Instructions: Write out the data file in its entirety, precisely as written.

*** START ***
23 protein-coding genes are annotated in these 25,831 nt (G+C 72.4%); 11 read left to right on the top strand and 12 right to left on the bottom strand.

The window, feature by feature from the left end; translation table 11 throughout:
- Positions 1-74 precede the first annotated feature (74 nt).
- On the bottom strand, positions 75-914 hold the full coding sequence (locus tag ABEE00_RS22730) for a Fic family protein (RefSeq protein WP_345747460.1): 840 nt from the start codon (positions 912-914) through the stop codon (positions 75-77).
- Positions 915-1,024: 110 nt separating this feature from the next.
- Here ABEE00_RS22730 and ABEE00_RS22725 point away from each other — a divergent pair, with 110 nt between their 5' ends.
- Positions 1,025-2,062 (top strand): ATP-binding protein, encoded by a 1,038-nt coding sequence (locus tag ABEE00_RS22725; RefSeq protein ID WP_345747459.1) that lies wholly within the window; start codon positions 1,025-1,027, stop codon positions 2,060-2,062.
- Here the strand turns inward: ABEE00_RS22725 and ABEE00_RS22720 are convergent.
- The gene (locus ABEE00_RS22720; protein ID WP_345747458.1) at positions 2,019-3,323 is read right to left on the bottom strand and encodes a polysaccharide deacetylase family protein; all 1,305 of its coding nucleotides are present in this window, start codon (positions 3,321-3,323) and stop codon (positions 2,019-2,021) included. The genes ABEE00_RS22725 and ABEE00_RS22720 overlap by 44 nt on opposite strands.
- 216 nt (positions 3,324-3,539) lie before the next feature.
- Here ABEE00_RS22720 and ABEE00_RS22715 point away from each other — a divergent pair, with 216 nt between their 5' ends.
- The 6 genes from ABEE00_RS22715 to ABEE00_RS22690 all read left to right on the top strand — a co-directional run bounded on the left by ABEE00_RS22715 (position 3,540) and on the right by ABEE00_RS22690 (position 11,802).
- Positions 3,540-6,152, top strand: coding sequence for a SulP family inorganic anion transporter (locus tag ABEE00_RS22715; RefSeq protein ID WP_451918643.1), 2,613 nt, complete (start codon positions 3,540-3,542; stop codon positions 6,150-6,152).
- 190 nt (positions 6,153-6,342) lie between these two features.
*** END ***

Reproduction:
23 protein-coding genes are annotated in these 25,831 nt (G+C 72.4%); 11 read left to right on the top strand and 12 right to left on the bottom strand.

The window, feature by feature from the left end; translation table 11 throughout:
- Positions 1-74 precede the first annotated feature (74 nt).
- On the bottom strand, positions 75-914 hold the full coding sequence (locus tag ABEE00_RS22730) for a Fic family protein (RefSeq protein WP_345747460.1): 840 nt from the start codon (positions 912-914) through the stop codon (positions 75-77).
- Positions 915-1,024: 110 nt separating this feature from the next.
- Here ABEE00_RS22730 and ABEE00_RS22725 point away from each other — a divergent pair, with 110 nt between their 5' ends.
- Positions 1,025-2,062 (top strand): ATP-binding protein, encoded by a 1,038-nt coding sequence (locus tag ABEE00_RS22725; RefSeq protein ID WP_345747459.1) that lies wholly within the window; start codon positions 1,025-1,027, stop codon positions 2,060-2,062.
- Here the strand turns inward: ABEE00_RS22725 and ABEE00_RS22720 are convergent.
- The gene (locus ABEE00_RS22720; protein ID WP_345747458.1) at positions 2,019-3,323 is read right to left on the bottom strand and encodes a polysaccharide deacetylase family protein; all 1,305 of its coding nucleotides are present in this window, start codon (positions 3,321-3,323) and stop codon (positions 2,019-2,021) included. The genes ABEE00_RS22725 and ABEE00_RS22720 overlap by 44 nt on opposite strands.
- 216 nt (positions 3,324-3,539) lie before the next feature.
- Here ABEE00_RS22720 and ABEE00_RS22715 point away from each other — a divergent pair, with 216 nt between their 5' ends.
- The 6 genes from ABEE00_RS22715 to ABEE00_RS22690 all read left to right on the top strand — a co-directional run bounded on the left by ABEE00_RS22715 (position 3,540) and on the right by ABEE00_RS22690 (position 11,802).
- Positions 3,540-6,152, top strand: coding sequence for a SulP family inorganic anion transporter (locus tag ABEE00_RS22715; RefSeq protein ID WP_451918643.1), 2,613 nt, complete (start codon positions 3,540-3,542; stop codon positions 6,150-6,152).
- 190 nt (positions 6,153-6,342) lie between these two features.